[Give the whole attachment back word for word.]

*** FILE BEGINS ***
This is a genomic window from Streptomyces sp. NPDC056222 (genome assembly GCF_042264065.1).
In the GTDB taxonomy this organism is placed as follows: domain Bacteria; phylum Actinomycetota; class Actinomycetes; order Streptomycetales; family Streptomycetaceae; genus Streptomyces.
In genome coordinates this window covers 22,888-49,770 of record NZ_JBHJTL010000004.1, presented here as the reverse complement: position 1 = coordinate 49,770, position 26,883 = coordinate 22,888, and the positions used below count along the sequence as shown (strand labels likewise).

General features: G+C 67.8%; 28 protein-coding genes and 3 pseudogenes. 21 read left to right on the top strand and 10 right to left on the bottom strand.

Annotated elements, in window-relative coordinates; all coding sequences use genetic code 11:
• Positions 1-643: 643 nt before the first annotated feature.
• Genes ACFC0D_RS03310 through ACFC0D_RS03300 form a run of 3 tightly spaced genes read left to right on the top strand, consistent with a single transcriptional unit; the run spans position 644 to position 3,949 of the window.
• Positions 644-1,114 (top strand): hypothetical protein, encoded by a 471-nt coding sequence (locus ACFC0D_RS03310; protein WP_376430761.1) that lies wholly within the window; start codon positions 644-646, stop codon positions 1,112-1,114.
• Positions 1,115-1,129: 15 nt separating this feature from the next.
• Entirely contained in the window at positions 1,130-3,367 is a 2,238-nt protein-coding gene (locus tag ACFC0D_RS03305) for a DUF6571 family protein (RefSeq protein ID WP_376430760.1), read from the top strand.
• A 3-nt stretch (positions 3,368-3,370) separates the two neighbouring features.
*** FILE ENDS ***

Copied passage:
This is a genomic window from Streptomyces sp. NPDC056222 (genome assembly GCF_042264065.1).
In the GTDB taxonomy this organism is placed as follows: domain Bacteria; phylum Actinomycetota; class Actinomycetes; order Streptomycetales; family Streptomycetaceae; genus Streptomyces.
In genome coordinates this window covers 22,888-49,770 of record NZ_JBHJTL010000004.1, presented here as the reverse complement: position 1 = coordinate 49,770, position 26,883 = coordinate 22,888, and the positions used below count along the sequence as shown (strand labels likewise).

General features: G+C 67.8%; 28 protein-coding genes and 3 pseudogenes. 21 read left to right on the top strand and 10 right to left on the bottom strand.

Annotated elements, in window-relative coordinates; all coding sequences use genetic code 11:
• Positions 1-643: 643 nt before the first annotated feature.
• Genes ACFC0D_RS03310 through ACFC0D_RS03300 form a run of 3 tightly spaced genes read left to right on the top strand, consistent with a single transcriptional unit; the run spans position 644 to position 3,949 of the window.
• Positions 644-1,114 (top strand): hypothetical protein, encoded by a 471-nt coding sequence (locus ACFC0D_RS03310; protein WP_376430761.1) that lies wholly within the window; start codon positions 644-646, stop codon positions 1,112-1,114.
• Positions 1,115-1,129: 15 nt separating this feature from the next.
• Entirely contained in the window at positions 1,130-3,367 is a 2,238-nt protein-coding gene (locus tag ACFC0D_RS03305) for a DUF6571 family protein (RefSeq protein ID WP_376430760.1), read from the top strand.
• A 3-nt stretch (positions 3,368-3,370) separates the two neighbouring features.